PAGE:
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Tuesday, February 1, 2011

NEW ARTICLE IN JOURNAL PAIN LINKS TEMPLE HEADACHES TO TMJ DISORDERS

TENSION-TYPE Headaches in the temples are positively correlated to TMD dysfunction. This correlation extends to all of the various TMJ symptoms.

It has long been known that headaches are almost a universal symptom of TMJ disorders. Treatment of TMJ disorders usually leads to significant reduction in headache pain. Neuromuscular Dentistry should always be considered diagnostic work-up of chronic headache patients. The majority of patients experience elimination or very significant pain relief within a brief time period after being treated with a diagnostic neuromuscular orthotic. PPatients frequently consider the results "miraculous"

Learn more about Neuromuscular Dentistry:
Sleep and Health Journal
http://www.sleepandhealth.com/neuromuscular-dentistry

What is not as well known is that TMD is only one of a large family of craniomandibular disorders and problems related to the trigeminal nervous system. The Trigeminal Nerve and its central nervous system connections are involved in almost all headaches. The use of Neuromuscular Dentistry is extremely effective in treating TMJ disorders and associated headaches.

Neuromuscular Dentistry is also extremely effective in treating Chronic Daily Headaches, Tension-Type Headaches, Classic Migraine, Atypical Migraine , Migraine Staticus, Sinus and facial pain, occiptal headache and other chronic pains of the head and neck.

Physicians who do not have the same thorough understanding of the Trigeminal Nerve frequently underplay the importance of the Trigeminal Nerve in almost all headaches. This leads them to approach treatment of headaches with powerful drugs that often have dangerous side effects.

Neuromuscular Dentistry works by reducing noxious input to the central nervous system thru the Trigeminal Nerve.

Pain. 2010 Dec 31. [Epub ahead of print]
Influence of headache frequency on clinical signs and symptoms of TMD in subjects with temple headache and TMD pain.
Anderson GC, John MT, Ohrbach R, Nixdorf DR, Schiffman EL, Truelove ES, List T.

University of Minnesota School of Dentistry, Department of Developmental and Surgical Sciences, Minneapolis, MN, USA.
Abstract
The relationship of the frequency of temple headache to signs and symptoms of temporomandibular joint (TMJ) disorders (TMD) was investigated in a subset of a larger convenience sample of community TMD cases. The study sample included 86 painful TMD, nonheadache subjects; 309 painful TMD subjects with varied frequency of temple headaches; and 149 subjects without painful TMD or headache for descriptive comparison. Painful TMD included Research Diagnostic Criteria for Temporomandibular Disorders diagnoses of myofascial pain, TMJ arthralgia, and TMJ osteoarthritis. Mild to moderate-intensity temple headaches were classified by frequency using criteria based on the International Classification of Headache Disorder, 2nd edition, classification of tension-type headache. Outcomes included TMD signs and symptoms (pain duration, pain intensity, number of painful masticatory sites on palpation, mandibular range of motion), pressure pain thresholds, and temple headache resulting from masticatory provocation tests. Trend analyses across the painful TMD groups showed a substantial trend for aggravation of all of the TMD signs and symptoms associated with increased frequency of the temple headaches. In addition, increased headache frequency showed significant trends associated with reduced PPTs and reported temple headache with masticatory provocation tests. In conclusion, these findings suggest that these headaches may be TMD related, as well as suggesting a possible role for peripheral and central sensitization in TMD patients. Subjects with painful temporomandibular disorders (TMD) showed significant trends for increased signs and symptoms of TMD associated with increased frequency of concurrent temple headaches.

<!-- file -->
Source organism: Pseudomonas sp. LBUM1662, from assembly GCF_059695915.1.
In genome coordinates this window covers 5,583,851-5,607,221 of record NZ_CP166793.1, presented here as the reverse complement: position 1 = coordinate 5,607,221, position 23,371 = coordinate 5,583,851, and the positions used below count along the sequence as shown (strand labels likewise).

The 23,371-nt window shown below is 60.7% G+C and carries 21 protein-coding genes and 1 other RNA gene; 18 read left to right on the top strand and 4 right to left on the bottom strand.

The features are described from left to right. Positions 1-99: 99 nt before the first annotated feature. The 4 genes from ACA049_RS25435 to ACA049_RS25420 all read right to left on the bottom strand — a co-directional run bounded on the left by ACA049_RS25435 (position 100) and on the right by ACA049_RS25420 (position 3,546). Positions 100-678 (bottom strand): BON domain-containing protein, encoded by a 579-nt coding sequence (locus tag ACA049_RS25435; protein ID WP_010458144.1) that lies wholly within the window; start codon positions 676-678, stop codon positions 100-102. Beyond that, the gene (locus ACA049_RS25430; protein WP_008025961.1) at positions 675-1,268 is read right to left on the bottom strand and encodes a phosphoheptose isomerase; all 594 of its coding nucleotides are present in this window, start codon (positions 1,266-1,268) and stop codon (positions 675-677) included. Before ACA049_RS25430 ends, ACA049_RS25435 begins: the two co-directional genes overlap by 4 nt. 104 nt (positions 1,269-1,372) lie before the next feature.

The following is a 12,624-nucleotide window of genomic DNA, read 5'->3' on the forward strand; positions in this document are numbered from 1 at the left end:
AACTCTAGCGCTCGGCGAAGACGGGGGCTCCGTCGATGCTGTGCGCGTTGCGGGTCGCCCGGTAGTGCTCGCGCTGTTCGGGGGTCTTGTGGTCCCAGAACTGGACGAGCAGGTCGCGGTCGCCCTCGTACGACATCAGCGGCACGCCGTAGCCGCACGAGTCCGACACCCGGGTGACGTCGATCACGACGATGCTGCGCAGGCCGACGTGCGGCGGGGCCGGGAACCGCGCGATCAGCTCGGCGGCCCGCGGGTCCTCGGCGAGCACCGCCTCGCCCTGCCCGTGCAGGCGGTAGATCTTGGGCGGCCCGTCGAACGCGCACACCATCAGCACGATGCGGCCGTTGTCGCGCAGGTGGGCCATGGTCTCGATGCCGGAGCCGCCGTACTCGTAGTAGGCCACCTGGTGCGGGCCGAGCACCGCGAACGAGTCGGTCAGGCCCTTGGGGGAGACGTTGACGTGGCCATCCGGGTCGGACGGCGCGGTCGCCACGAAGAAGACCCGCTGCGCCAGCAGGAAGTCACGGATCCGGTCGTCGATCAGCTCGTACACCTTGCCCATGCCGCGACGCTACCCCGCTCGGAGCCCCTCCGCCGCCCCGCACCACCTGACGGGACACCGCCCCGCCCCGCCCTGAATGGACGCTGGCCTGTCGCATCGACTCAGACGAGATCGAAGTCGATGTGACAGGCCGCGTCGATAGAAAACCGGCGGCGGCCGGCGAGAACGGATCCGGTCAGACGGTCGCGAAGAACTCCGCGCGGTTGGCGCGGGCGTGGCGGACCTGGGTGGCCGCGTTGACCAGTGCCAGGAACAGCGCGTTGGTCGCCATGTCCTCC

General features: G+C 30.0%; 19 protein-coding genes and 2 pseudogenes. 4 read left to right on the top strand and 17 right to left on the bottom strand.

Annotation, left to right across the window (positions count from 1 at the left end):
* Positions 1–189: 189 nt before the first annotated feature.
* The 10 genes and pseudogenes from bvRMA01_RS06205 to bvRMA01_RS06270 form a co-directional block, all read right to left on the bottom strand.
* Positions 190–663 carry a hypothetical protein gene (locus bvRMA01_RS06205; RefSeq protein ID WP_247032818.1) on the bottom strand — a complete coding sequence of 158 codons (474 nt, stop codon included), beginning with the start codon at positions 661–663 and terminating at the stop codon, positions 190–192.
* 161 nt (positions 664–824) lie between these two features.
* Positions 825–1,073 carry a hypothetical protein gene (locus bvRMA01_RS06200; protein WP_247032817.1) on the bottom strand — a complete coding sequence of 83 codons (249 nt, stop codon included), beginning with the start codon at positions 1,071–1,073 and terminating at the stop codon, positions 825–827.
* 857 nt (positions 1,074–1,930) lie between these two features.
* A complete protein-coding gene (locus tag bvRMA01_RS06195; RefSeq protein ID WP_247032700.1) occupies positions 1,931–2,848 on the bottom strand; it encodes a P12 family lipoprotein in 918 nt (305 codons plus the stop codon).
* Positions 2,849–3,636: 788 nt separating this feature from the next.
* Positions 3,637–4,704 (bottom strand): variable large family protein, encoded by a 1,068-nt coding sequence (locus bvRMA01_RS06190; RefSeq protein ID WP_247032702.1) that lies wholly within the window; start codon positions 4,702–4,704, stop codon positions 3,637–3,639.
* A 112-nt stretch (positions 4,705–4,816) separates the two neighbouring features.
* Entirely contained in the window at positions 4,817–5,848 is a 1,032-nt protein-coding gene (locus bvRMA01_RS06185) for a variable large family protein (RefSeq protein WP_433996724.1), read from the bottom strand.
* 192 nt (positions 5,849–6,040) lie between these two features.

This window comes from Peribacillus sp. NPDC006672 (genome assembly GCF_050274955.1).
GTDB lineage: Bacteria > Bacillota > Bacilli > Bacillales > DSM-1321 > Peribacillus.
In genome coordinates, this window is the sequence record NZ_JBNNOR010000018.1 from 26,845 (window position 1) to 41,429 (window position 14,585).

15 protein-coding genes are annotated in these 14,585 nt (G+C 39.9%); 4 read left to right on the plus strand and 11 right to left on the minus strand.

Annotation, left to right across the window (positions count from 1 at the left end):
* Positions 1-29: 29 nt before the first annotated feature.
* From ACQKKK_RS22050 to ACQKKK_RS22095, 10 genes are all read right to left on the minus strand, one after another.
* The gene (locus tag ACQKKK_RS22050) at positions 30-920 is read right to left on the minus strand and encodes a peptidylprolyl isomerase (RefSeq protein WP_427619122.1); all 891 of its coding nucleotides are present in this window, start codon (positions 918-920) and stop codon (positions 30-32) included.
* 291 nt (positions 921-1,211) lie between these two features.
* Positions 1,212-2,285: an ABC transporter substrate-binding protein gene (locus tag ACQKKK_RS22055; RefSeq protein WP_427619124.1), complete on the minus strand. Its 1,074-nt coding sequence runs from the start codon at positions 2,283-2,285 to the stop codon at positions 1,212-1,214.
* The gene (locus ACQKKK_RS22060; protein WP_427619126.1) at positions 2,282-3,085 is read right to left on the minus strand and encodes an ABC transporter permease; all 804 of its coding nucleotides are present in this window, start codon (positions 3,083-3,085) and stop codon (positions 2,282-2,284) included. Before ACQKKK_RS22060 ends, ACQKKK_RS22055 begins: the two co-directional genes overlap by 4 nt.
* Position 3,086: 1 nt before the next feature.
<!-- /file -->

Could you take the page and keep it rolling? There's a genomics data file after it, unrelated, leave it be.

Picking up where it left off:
Copyright © 2010 International Association for the Study of Pain. Published by Elsevier B.V. All rights reserved.
PMID: 21196079 [PubMed - as supplied by publisher]

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posted by Dr Shapira at 7:41 PM

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